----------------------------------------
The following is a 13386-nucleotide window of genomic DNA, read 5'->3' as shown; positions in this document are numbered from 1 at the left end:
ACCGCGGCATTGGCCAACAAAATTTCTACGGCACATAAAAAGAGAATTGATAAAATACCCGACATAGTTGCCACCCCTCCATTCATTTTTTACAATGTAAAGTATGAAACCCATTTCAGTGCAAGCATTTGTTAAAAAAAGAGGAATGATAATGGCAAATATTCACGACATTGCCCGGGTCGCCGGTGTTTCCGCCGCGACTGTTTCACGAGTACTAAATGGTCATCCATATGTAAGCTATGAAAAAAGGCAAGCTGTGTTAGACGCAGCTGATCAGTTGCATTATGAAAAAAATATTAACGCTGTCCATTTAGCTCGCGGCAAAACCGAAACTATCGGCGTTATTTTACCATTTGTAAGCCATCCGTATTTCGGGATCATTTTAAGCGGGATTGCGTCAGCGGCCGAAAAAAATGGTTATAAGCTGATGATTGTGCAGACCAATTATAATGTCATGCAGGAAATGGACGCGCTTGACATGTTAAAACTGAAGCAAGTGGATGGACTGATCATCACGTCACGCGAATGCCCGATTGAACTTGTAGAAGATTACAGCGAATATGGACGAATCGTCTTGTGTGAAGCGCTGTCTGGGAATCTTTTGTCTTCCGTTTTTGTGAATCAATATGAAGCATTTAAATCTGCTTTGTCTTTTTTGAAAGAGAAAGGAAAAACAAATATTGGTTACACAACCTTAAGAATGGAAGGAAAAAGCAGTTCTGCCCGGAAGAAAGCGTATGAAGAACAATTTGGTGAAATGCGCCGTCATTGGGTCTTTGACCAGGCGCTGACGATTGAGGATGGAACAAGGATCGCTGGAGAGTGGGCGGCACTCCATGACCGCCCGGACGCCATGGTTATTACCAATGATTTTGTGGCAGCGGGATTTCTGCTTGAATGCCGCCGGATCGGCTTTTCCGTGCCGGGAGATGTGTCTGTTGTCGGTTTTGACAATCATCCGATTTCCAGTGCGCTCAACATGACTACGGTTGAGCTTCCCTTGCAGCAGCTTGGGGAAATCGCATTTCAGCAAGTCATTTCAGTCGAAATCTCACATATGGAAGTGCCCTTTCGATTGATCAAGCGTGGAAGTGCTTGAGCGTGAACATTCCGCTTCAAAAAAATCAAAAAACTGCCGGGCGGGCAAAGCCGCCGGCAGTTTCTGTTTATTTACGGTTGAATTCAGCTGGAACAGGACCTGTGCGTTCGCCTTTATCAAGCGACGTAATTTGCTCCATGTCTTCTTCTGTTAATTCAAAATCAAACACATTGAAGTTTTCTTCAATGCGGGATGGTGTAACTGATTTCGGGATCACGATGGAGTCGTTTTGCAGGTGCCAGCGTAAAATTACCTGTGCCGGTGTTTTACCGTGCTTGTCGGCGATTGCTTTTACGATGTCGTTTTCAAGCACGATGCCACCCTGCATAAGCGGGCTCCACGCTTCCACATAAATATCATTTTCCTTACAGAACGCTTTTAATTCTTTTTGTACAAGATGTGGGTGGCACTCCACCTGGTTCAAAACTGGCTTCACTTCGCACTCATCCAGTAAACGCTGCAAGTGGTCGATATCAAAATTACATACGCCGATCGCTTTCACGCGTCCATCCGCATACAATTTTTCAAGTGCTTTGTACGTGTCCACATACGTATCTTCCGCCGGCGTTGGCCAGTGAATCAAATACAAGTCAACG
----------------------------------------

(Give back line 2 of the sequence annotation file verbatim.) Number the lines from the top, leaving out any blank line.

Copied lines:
ACCGCGGCATTGGCCAACAAAATTTCTACGGCACATAAAAAGAGAATTGATAAAATACCCGACATAGTTGCCACCCCTCCATTCATTTTTTACAATGTAAAGTATGAAACCCATTTCAGTGCAAGCATTTGTTAAAAAAAGAGGAATGATAATGGCAAATATTCACGACATTGCCCGGGTCGCCGGTGTTTCCGCCGCGACTGTTTCACGAGTACTAAATGGTCATCCATATGTAAGCTATGAAAAAAGGCAAGCTGTGTTAGACGCAGCTGATCAGTTGCATTATGAAAAAAATATTAACGCTGTCCATTTAGCTCGCGGCAAAACCGAAACTATCGGCGTTATTTTACCATTTGTAAGCCATCCGTATTTCGGGATCATTTTAAGCGGGATTGCGTCAGCGGCCGAAAAAAATGGTTATAAGCTGATGATTGTGCAGACCAATTATAATGTCATGCAGGAAATGGACGCGCTTGACATGTTAAAACTGAAGCAAGTGGATGGACTGATCATCACGTCACGCGAATGCCCGATTGAACTTGTAGAAGATTACAGCGAATATGGACGAATCGTCTTGTGTGAAGCGCTGTCTGGGAATCTTTTGTCTTCCGTTTTTGTGAATCAATATGAAGCATTTAAATCTGCTTTGTCTTTTTTGAAAGAGAAAGGAAAAACAAATATTGGTTACACAACCTTAAGAATGGAAGGAAAAAGCAGTTCTGCCCGGAAGAAAGCGTATGAAGAACAATTTGGTGAAATGCGCCGTCATTGGGTCTTTGACCAGGCGCTGACGATTGAGGATGGAACAAGGATCGCTGGAGAGTGGGCGGCACTCCATGACCGCCCGGACGCCATGGTTATTACCAATGATTTTGTGGCAGCGGGATTTCTGCTTGAATGCCGCCGGATCGGCTTTTCCGTGCCGGGAGATGTGTCTGTTGTCGGTTTTGACAATCATCCGATTTCCAGTGCGCTCAACATGACTACGGTTGAGCTTCCCTTGCAGCAGCTTGGGGAAATCGCATTTCAGCAAGTCATTTCAGTCGAAATCTCACATATGGAAGTGCCCTTTCGATTGATCAAGCGTGGAAGTGCTTGAGCGTGAACATTCCGCTTCAAAAAAATCAAAAAACTGCCGGGCGGGCAAAGCCGCCGGCAGTTTCTGTTTATTTACGGTTGAATTCAGCTGGAACAGGACCTGTGCGTTCGCCTTTATCAAGCGACGTAATTTGCTCCATGTCTTCTTCTGTTAATTCAAAATCAAACACATTGAAGTTTTCTTCAATGCGGGATGGTGTAACTGATTTCGGGATCACGATGGAGTCGTTTTGCAGGTGCCAGCGTAAAATTACCTGTGCCGGTGTTTTACCGTGCTTGTCGGCGATTGCTTTTACGATGTCGTTTTCAAGCACGATGCCACCCTGCATAAGCGGGCTCCACGCTTCCACATAAATATCATTTTCCTTACAGAACGCTTTTAATTCTTTTTGTACAAGATGTGGGTGGCACTCCACCTGGTTCAAAACTGGCTTCACTTCGCACTCATCCAGTAAACGCTGCAAGTGGTCGATATCAAAATTACATACGCCGATCGCTTTCACGCGTCCATCCGCATACAATTTTTCAAGTGCTTTGTACGTGTCCACATACGTATCTTCCGCCGGCGTTGGCCAGTGAATCAAATACAAGTCAACG